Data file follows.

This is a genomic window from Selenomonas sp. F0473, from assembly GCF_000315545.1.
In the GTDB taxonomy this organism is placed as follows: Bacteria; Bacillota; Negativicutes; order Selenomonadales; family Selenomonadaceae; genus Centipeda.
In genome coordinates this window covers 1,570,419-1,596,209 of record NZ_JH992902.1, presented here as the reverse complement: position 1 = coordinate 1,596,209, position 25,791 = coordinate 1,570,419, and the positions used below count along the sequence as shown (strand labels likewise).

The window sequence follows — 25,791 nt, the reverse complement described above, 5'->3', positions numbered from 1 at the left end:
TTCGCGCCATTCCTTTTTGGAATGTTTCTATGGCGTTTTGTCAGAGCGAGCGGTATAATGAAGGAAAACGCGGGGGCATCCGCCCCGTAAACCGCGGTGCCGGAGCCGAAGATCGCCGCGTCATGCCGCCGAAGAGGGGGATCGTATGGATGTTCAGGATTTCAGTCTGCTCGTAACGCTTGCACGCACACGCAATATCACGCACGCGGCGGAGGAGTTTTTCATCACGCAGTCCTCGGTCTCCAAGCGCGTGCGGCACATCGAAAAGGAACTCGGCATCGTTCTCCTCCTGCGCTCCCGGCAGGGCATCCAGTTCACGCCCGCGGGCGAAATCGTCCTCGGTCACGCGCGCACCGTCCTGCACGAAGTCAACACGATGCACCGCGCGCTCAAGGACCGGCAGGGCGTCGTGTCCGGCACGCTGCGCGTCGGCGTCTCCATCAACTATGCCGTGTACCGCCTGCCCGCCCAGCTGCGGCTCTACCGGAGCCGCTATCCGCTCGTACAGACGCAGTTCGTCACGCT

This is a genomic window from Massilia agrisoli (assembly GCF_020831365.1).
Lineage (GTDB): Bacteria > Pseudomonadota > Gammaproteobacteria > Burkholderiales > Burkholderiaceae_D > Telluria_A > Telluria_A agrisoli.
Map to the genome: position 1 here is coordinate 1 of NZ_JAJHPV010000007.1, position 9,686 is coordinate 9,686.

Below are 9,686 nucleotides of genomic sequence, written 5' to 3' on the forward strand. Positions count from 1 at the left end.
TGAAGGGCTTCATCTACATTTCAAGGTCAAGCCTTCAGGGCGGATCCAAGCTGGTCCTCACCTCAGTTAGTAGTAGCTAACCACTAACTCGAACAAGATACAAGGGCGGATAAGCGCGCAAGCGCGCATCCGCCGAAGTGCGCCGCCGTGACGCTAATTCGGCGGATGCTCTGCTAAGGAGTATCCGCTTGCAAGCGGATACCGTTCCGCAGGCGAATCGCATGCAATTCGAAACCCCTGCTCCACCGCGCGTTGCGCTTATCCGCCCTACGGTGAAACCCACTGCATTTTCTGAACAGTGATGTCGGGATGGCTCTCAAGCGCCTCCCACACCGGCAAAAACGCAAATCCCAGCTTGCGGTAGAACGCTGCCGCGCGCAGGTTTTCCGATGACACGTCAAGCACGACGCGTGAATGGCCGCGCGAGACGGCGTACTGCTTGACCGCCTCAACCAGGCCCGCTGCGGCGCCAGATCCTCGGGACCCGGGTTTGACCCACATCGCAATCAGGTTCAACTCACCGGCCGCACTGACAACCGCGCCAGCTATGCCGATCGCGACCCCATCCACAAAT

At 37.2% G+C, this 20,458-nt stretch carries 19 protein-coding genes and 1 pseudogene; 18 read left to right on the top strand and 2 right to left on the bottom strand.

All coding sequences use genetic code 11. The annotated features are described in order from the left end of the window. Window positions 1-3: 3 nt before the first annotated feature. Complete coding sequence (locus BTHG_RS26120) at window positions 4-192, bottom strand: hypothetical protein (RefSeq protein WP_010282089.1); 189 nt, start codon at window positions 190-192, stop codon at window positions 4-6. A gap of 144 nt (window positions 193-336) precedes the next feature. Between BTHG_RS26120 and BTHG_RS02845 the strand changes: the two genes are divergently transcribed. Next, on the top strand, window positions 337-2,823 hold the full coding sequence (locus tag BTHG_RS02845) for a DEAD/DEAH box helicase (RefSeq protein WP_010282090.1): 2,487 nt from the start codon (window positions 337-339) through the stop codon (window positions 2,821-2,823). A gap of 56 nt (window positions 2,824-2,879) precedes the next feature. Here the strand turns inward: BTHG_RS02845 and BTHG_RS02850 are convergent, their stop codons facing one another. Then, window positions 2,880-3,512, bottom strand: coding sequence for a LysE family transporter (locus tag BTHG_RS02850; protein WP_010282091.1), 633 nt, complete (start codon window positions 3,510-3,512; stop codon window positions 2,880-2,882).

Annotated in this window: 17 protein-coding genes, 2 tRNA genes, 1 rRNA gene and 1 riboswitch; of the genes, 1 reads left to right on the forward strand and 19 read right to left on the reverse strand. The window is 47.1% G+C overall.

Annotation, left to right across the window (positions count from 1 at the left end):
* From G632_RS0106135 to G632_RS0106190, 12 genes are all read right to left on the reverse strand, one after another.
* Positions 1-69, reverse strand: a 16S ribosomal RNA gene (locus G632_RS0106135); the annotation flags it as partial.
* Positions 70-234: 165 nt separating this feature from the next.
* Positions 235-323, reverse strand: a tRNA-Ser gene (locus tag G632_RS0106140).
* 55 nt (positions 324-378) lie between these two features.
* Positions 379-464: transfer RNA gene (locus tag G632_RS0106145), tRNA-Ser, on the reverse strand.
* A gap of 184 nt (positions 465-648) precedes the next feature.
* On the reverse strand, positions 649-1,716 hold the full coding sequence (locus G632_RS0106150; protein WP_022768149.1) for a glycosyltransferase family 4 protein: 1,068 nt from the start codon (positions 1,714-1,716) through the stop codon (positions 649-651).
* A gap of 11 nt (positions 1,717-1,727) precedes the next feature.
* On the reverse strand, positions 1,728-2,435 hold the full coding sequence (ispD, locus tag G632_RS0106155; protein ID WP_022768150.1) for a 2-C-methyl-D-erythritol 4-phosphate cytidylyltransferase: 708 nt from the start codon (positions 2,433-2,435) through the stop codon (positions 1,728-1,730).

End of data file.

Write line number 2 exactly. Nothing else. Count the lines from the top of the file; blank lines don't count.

In the GTDB taxonomy this organism is placed as follows: Bacteria; Bacillota; Negativicutes; order Selenomonadales; family Selenomonadaceae; genus Centipeda.